French customer service
It has to be said that the French know nothing – or very little – about customer service. My father used to say that it was because they guillotined their upper classes and so had nobody to teach them! He said it tongue-in-cheek, of course, and it was the dry humour of an old gent who had lived a very long time, but I do sometimes wonder if there’s an element of truth in it.
We have travelled all over the world, and have spent months, if not years, in many countries, and so I feel I am allowed my opinion: the French know nothing about customer service.
Really all shop assistants in France should be obliged to do a course in the USA. They are the ones who have got customer service down to a real art. The British are pretty good about it too, also the Australians. Most people who work in or anywhere close to the tourist industry, anywhere in the world, have learnt that good customer service is essential. Except the French.
The “caissiere” at the supermarket check-out will quite cheerfully stare at the ceiling rather than help you load your bags. And as for somebody to help you load the trolley, let alone push the trolley to the car, well – let’s not get carried away with our dreams. When I did the supermarket shop last week I asked a lady stacking shelves where I would find fire-lighters. She turned vaguely at me, no smile, flicked her fingers in the direction of Elsewhere and replied “la-bas, Madame”. Then this week I had to take some items back to Leclerc because they were faulty. I was treated like a fraudster. None of the “oh dear, Madam, sorry about that” – or anything like it. The Manager (so-called – he looked and behaved more like a derelict) barked at me that he wanted receipts, which I produced, though I pointed out that the packets had not only got LECLERC printed on them but the date too. He snatched the receipts off me with an aggressive manner and eventually – totally disgruntled – slapped a refund down on the counter. Now, I realize that perhaps his dog had just died, or the tax inspector had visited, or perhaps he had got period pains (well, egalite, fraternite and all that) and that one has to make allowances for ignorance and stupidity – but still ! Being the shrinking violet that I am, I said to him (but in French of course) “I don’t like your attitude, Monsieur”. He rounded on me and shouted (in French of course) “you don’t like my attitude ?! Well, tough, it’s my attitude!!”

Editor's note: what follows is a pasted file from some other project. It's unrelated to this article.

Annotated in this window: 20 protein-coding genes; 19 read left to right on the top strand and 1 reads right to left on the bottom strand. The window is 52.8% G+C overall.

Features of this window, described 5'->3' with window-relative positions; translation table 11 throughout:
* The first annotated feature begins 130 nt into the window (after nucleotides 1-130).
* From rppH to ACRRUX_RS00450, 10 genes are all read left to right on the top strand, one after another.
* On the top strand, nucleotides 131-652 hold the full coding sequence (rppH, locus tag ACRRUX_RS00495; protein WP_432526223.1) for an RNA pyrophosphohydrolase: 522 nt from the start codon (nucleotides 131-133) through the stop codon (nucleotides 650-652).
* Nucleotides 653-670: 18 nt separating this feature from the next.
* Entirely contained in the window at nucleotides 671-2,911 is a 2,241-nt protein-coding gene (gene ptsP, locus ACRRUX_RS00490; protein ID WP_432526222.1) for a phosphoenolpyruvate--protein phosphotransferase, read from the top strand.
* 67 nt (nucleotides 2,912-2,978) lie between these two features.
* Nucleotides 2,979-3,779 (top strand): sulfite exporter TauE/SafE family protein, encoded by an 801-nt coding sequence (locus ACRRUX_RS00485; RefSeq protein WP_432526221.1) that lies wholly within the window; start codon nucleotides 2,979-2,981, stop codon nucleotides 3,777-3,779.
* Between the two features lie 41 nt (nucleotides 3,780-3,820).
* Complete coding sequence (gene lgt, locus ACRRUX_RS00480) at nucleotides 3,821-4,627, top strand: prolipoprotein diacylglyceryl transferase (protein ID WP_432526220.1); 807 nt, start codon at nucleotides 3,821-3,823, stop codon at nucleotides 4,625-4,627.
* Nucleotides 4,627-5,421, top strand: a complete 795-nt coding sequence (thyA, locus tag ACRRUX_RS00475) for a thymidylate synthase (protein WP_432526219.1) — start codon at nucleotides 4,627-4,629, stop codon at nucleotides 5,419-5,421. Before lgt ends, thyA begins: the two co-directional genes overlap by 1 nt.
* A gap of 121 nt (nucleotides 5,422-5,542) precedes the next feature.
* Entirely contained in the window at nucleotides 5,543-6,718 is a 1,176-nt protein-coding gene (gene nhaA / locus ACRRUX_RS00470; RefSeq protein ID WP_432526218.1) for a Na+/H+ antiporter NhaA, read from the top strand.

These are not isolated incidents. We have on two occasions walked out of restaurants because the waiter made it clear we were a nuisance. ( And I won’t start going on about French food. I’ll leave that for a different blog.) I love France and I know it well, but there is no denying that the French are not naturally polite people; they don’t seem to know how to be. Which brings me neatly round to what my father used to say.
Catherine Broughton is a novelist, a poet and an artist. She is widely travelled and writes regularly for magazines and blog sites. Her sketches are on her web site http://www.turquoisemoon.co.uk . Her books are available from Amazon and on Kindle, or can be ordered from several leading book stores.